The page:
Anthony Sansone Jr. would not say when he will decide whether to try to join Len Barrie as an owner of the Lightning.
He also declined to identify the "very substantial" financial investment entity he would bring with him.
But the St. Louis real estate mogul offered this Friday:
"We're certainly in the advance stages of due diligence. There's a lot that has to be done and a lot that has to be handicapped."
The process can't move fast enough for Barrie, in the midst of a league-mandated 60-day window to buy out co-owner Oren Koules, with whom he has been squabbling.
If Barrie fails by what is thought to be a mid-September deadline, Koules will get a chance to buy out Barrie. If Koules fails, the team could be put up for sale or returned to former owner Palace Sports & Entertainment, which financed much of OK Hockey's $200 million purchase.
In other words, things are on a fast track, and Sansone, who spent at least a day this week in Tampa doing due diligence and touring the St. Pete Times Forum, may provide Barrie's best and last chance to get it done.
Even so, Sansone said, "Business first, sports fan later. I have no problem watching sports on television or playing them. I don't need to be an owner to identify with that. If this doesn't make sound financial sense, not a chance."
Sansone, 51, would seem to know business.
He is the principal owner of a real estate holding company and said he has a 25 percent stake in the Sansone Group, his family's commercial real estate development firm, which boasts on its Web site it manages $2.5 billion worth of property. He also was part of a group that in 2005 tried to buy the Blues.
Sansone would not speculate whether his familiarity with the league brass would help streamline a process in which he would need 23 of the 30 governors to approve ownership.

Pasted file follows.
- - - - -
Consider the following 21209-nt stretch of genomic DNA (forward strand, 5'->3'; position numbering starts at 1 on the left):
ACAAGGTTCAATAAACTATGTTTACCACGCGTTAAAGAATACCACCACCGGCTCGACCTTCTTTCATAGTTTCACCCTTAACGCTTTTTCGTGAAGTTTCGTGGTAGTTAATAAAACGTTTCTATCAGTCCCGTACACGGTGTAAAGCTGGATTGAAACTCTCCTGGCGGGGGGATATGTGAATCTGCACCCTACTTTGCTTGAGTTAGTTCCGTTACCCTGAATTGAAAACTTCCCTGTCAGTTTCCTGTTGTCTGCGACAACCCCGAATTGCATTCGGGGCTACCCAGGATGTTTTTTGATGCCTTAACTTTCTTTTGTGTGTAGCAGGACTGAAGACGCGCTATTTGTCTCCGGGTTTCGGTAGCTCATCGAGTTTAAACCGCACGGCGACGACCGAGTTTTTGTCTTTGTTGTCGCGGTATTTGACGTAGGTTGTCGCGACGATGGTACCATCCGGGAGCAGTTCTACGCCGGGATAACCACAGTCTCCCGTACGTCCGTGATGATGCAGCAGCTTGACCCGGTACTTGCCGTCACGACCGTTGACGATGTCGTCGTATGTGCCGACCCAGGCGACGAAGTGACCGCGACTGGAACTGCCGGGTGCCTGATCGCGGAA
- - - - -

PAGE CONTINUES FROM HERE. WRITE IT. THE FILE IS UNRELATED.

Barrie, under a gag order from commissioner Gary Bettman, like everyone else in this situation, wouldn't even acknowledge Sansone as a potential investor.
"We're working under the league's rules and working toward a resolution, if we find one," he said. "As of now, both Oren and me own the team together, and that's all that needs to be said."
What needed to be asked is what Sansone sees in an organization that finished last and next-to-last in the 30-team league the past two seasons and is in such deep financial trouble it apparently will get $14 million in revenue sharing.
He is friendly with St. Louis orthopedist and Lightning minority owner Richard Lehman but said he received no invitation. He said he initiated contact with Barrie himself.
"Certainly, it's a real challenge," Sansone said. "But I like what the NHL is doing from a brand standpoint. I think the leadership is superb. The (collective bargaining agreement) that was negotiated is something that makes a great deal of sense. … It has the potential of being a nice investment. But, again, we're still trying to ascertain what this all really means with the numbers and personnel."
And whether he can help deliver to the Lightning what the NHL wants.
"The NHL," Sansone said, "is looking for stability."
Tanguay pursuit: General manager Brian Lawton did not acknowledge the team is pursuing Alex Tanguay but said it still wants a top-six forward.
"We're still interested," he said. "We have an offer out there."
The scuttlebutt is the Wild is Tampa Bay's main competition, but Lawton said his offer will not increase "unless we move existing players" to free payroll.
Fan fest: The free event is 3-8 p.m. Aug. 29 at the St. Pete Times Forum. A season-ticket holders party will be at 1:30 p.m. An open skate from 6:30 to 8 p.m. will be followed by a charity scrimmage.
Damian Cristodero can be reached at email@example.com.